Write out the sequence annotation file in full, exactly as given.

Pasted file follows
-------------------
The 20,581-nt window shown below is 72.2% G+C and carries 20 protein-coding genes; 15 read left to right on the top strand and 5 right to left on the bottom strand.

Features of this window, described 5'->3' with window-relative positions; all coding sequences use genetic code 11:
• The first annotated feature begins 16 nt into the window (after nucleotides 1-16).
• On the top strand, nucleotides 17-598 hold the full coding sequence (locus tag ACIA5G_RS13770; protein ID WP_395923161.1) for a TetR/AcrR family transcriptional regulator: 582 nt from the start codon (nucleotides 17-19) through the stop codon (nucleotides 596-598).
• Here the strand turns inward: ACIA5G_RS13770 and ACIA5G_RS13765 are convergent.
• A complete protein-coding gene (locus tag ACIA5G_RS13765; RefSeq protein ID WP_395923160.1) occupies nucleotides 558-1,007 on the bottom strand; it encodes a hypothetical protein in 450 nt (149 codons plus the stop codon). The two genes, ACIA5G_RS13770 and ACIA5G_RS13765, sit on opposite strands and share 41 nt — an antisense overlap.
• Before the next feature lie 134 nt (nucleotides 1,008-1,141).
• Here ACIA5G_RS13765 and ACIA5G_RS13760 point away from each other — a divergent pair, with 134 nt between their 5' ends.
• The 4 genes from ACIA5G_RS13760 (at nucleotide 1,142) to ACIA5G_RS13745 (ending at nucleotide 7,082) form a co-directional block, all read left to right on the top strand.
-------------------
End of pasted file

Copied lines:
The 20,581-nt window shown below is 72.2% G+C and carries 20 protein-coding genes; 15 read left to right on the top strand and 5 right to left on the bottom strand.

Features of this window, described 5'->3' with window-relative positions; all coding sequences use genetic code 11:
• The first annotated feature begins 16 nt into the window (after nucleotides 1-16).
• On the top strand, nucleotides 17-598 hold the full coding sequence (locus tag ACIA5G_RS13770; protein ID WP_395923161.1) for a TetR/AcrR family transcriptional regulator: 582 nt from the start codon (nucleotides 17-19) through the stop codon (nucleotides 596-598).
• Here the strand turns inward: ACIA5G_RS13770 and ACIA5G_RS13765 are convergent.
• A complete protein-coding gene (locus tag ACIA5G_RS13765; RefSeq protein ID WP_395923160.1) occupies nucleotides 558-1,007 on the bottom strand; it encodes a hypothetical protein in 450 nt (149 codons plus the stop codon). The two genes, ACIA5G_RS13770 and ACIA5G_RS13765, sit on opposite strands and share 41 nt — an antisense overlap.
• Before the next feature lie 134 nt (nucleotides 1,008-1,141).
• Here ACIA5G_RS13765 and ACIA5G_RS13760 point away from each other — a divergent pair, with 134 nt between their 5' ends.
• The 4 genes from ACIA5G_RS13760 (at nucleotide 1,142) to ACIA5G_RS13745 (ending at nucleotide 7,082) form a co-directional block, all read left to right on the top strand.